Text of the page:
This makes it one of the first US-based social media companies to say outright that it could at any time actively collect what it describes as “faceprints” and “voiceprints”. That being said, the ByteDance-owned business won’t define precisely what biometric data it could collect, what kind of products it is developing that would need the information and what laws it would follow to do so.
“We may collect biometric identifiers and biometric information as defined under US laws, such as faceprints and voiceprints, from your User Content. Where required by law, we will seek any required permissions from you prior to any such collection.”
The section also noted that TikTok might also collect other data “such as identifying the objects and scenery that appear, the existence and location within an image of face and body features and attributes, the nature of the audio, and the text of the words spoken in your User Content.”
The ByteDance-owned business also said that it will collect “this information to enable special video effects, for content moderation, for demographic classification, for content and ad recommendations, and for other non-personally-identifying operations.”
TikTok failed to answer when asked point blank by TechCrunch what new features could require the collection of more biometric data.
The Chinese company also didn’t answer questions about what US laws TikTok’s policy would comply with: federal laws or biometric privacy laws in states like Illinois, Washington, California, Texas and New York.
As noted by TechCrunch, this is an important distinction as it could mean that TikTok wouldn’t seek permission to collect this data in states without these laws.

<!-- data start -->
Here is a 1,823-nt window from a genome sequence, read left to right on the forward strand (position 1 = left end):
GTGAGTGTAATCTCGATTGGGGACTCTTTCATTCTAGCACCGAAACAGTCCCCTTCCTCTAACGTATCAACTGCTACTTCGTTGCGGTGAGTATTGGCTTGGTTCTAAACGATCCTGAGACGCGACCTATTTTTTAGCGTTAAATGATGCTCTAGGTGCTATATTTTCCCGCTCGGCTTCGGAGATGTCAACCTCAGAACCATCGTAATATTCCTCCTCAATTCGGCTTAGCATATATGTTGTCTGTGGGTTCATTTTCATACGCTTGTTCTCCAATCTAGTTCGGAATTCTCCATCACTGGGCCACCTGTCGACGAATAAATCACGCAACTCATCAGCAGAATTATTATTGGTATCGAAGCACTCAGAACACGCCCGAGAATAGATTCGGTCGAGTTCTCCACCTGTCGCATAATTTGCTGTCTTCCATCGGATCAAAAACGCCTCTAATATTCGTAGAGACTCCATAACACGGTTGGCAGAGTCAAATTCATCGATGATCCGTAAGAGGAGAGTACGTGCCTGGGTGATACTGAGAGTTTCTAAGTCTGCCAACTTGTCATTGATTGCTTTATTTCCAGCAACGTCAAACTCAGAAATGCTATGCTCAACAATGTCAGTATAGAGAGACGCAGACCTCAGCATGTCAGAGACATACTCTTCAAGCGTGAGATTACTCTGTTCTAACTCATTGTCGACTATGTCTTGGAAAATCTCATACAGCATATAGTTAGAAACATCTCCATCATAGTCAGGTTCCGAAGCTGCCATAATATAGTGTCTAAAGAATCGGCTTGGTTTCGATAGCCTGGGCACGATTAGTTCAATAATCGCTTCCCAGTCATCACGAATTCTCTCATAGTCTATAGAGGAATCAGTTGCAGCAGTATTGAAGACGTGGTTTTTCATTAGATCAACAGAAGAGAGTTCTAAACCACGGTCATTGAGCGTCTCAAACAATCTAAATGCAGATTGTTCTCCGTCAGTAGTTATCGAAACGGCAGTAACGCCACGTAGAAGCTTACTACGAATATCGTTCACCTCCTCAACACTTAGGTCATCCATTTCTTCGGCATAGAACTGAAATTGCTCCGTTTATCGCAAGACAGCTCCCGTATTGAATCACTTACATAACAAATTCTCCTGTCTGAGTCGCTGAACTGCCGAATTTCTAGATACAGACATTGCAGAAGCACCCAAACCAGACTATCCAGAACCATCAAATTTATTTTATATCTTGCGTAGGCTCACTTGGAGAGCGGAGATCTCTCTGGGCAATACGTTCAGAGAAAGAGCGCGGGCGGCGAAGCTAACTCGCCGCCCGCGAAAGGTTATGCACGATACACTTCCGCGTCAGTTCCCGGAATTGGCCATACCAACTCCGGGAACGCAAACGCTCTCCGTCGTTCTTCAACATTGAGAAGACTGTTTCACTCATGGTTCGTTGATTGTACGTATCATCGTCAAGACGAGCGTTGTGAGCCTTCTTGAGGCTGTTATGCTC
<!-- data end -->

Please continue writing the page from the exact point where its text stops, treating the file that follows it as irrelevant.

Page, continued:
Creepy as this may sound, collecting data about users is hardly unheard of among Big Tech firms. Most of them have built their entire business models on tracking users’ journeys across the web. That includes what they buy, the sites they visit, who they chat with and so on.
This includes solutions that collect data on what appears in video or in pictures. These features can boost accessibility by describing what’s in a video or a picture, and also help with advertising and to mount augmented reality features on the pictures. Several platforms already use voice-recognition software to create automatic captions on videos.
The policy update could potentially be a way for TikTok’s lawyers to protect themselves against further litigation.
What makes this case stand out is just how open TikTok is about it, compared to other social platforms.
Facebook updated its privacy settings in September 2019 to enable users to opt out of having their faces automatically recognised and tagged in photos. At the time, the Zuck’s social network was facing a class action lawsuit pertaining to just this feature.
The case closed in February this year when a federal judge approved a $650m settlement against Facebook for allegedly using photo face-tagging and other biometric data without the permission of its users. The suit in question dated back to 2015.
In August 2020 a woman filed a lawsuit in the state court in Redwood City, California against Facebook-owned Instagram. She alleged that Instagram had illegally collected, stored and profited from the biometric data of more than 100 million users without their knowledge or consent. Facebook referred to the suit as “baseless”.
“If we introduce face-recognition technology to your Instagram experience, we will let you know first, and you will have control over whether we use this technology for you,” the policy says.
As facial and audio recognition technology continues to develop and find more uses, it’s clear that nobody really knows what the rules are going to be – which probably accounts for the wide variation in the stances taken by the companies who have the most user-generated data of these types.